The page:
Caddie Blair is a journalist covering the Pakistan-Israeli conflict. Her lover, Marcus, a prize-winning photographer, documents the stories with searing images that expose the human casualties of war - the true victims. Caddie has convinced herself that their attachment is without strings, that Marcus agrees with her avoidance of commitment. The day before he is scheduled to take a break and fly back to New York, Marcus, Caddie and two journalists cross the border of Lebanon in pursuit of an interview with a Lebanese crime king, and Marcus is killed in an ambush. In this embattled land, death lurks but a step behind, and for some, tomorrow never comes.
Suddenly, there is no Marcus to balance her stories with his inspiring photographs, no more small moments of peace and intimacy in an island of unpredictable horrors. The uncharted territory of grief is unfamiliar to Caddie, and she finds living on the razor's edge of danger has lost its appeal, becoming more tentative in her work. Caddie is trapped in the memory of Marcus but refuses to take time off as ordered. She carries a rage in her heart, a need to avenge the loss of the man who humanized the inhuman in his sensitive photographs.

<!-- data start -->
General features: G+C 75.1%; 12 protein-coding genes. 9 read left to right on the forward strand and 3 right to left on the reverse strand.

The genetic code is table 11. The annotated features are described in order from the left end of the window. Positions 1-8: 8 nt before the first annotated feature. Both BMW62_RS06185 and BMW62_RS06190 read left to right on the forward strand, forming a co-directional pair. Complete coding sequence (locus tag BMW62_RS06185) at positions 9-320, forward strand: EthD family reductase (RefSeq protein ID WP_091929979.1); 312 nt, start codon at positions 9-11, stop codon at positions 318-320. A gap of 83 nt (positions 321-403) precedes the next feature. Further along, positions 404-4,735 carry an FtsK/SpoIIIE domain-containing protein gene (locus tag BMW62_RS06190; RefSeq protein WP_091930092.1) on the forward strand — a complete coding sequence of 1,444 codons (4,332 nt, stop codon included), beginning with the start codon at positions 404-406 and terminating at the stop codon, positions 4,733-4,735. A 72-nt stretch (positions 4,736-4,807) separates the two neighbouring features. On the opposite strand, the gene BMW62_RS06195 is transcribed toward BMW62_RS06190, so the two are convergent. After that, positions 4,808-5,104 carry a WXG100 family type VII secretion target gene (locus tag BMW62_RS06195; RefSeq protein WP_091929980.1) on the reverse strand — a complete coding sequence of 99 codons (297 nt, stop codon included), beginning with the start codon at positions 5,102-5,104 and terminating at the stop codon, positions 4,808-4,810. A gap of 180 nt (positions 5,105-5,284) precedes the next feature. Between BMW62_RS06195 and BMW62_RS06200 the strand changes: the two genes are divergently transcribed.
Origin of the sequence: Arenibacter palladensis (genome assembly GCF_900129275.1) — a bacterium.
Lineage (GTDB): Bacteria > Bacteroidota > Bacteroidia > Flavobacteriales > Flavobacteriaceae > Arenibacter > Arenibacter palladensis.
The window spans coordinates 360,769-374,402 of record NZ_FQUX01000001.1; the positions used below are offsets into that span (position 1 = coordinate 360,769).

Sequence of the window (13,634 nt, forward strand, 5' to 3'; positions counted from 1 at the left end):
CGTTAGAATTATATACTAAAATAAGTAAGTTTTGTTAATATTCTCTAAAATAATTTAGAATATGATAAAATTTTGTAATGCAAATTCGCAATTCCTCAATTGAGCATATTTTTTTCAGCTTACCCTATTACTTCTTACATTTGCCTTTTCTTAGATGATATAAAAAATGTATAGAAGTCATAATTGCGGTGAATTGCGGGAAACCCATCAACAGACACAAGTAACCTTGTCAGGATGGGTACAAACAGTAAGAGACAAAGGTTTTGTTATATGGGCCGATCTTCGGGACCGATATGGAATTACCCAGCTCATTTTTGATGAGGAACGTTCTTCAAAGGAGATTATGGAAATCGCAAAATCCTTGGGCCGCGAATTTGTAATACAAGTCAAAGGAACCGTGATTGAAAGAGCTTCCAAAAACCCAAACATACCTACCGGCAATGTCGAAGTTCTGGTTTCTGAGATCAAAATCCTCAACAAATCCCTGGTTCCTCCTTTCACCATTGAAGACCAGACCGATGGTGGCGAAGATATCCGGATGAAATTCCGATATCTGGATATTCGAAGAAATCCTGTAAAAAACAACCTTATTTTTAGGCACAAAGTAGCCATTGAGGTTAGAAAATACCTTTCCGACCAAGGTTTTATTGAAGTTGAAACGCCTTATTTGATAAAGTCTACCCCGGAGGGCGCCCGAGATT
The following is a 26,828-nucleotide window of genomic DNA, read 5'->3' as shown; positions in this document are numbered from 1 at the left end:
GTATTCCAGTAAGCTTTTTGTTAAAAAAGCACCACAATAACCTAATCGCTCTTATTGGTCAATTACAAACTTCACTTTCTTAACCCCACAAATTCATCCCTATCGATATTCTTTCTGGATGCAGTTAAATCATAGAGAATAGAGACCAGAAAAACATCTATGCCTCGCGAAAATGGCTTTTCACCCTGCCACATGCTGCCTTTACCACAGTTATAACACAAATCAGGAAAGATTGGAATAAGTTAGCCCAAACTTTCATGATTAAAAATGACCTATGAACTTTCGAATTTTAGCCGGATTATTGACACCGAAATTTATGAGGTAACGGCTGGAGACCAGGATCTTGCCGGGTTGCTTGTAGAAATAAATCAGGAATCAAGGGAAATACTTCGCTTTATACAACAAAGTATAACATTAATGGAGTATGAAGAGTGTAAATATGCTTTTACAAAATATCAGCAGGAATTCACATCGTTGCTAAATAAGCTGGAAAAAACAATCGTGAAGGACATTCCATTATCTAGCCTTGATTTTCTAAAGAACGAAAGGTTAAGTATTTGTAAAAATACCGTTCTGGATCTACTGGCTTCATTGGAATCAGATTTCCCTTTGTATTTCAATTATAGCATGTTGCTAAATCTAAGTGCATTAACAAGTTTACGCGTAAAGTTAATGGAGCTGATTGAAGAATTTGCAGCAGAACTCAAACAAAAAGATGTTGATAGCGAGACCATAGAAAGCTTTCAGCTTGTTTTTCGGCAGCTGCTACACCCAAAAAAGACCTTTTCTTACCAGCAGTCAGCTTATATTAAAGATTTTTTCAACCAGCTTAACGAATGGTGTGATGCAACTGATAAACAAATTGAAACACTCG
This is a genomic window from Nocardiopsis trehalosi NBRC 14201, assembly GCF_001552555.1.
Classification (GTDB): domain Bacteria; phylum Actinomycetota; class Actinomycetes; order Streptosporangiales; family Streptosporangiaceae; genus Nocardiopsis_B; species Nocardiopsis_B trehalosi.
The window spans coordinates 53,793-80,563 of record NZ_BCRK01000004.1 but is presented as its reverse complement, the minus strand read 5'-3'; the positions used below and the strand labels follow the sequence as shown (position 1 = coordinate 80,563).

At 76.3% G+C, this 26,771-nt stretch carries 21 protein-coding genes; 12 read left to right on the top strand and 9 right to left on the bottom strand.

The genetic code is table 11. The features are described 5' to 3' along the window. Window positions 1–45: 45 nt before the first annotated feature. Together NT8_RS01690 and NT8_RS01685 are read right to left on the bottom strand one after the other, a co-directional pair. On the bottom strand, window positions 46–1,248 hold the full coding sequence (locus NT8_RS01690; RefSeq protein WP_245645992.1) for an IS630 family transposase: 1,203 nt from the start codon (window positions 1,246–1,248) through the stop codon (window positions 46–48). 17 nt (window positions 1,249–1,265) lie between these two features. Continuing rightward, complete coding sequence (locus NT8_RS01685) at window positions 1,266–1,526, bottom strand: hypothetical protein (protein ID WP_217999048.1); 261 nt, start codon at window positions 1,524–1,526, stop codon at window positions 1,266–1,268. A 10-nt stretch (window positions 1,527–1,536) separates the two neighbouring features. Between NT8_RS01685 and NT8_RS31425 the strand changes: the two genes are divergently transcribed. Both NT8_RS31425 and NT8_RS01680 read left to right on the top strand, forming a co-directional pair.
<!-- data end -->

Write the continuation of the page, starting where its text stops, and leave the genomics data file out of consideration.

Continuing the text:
Haunted by that fateful day in Lebanon, Caddie is in flight, desperate for emotional purchase, "the turbulence of some gigantic machine careening forward at reckless, pointless speed". She has so far lived securely in the niche she carved for herself, the identity of objective journalist. Ultimately, Caddie will realize that while these are her stories, to the people living this nightmare, these are their lives.
When she meets an enigmatic Russian with his own sad tale, Caddie forges an emotional bond that eventually forces her to confront the dark roots of her own psyche, though at first she confuses the Russian with Marcus' nascent goodness. Sorting through the confusion is an unexpected challenge, for Caddie refuses to quite relinquish Marcus' impact on her life, searching for him through the soul of the other man.
Author Masha Hamilton (Staircase of a Thousand Steps), a foreign correspondent herself for ten years, speaks the language of a terrain too long littered with the corpses of generations of Palestinians and Israelis. Hamilton is unflinching in the face of unremitting violence, with evocative descriptions of what humans do to each other in the name of God. Her protagonist is thrust into a world of absolutes, where lives are crushed with impunity: "She has, after all, a survivor's pact with this land: both are tainted now, but both will endure."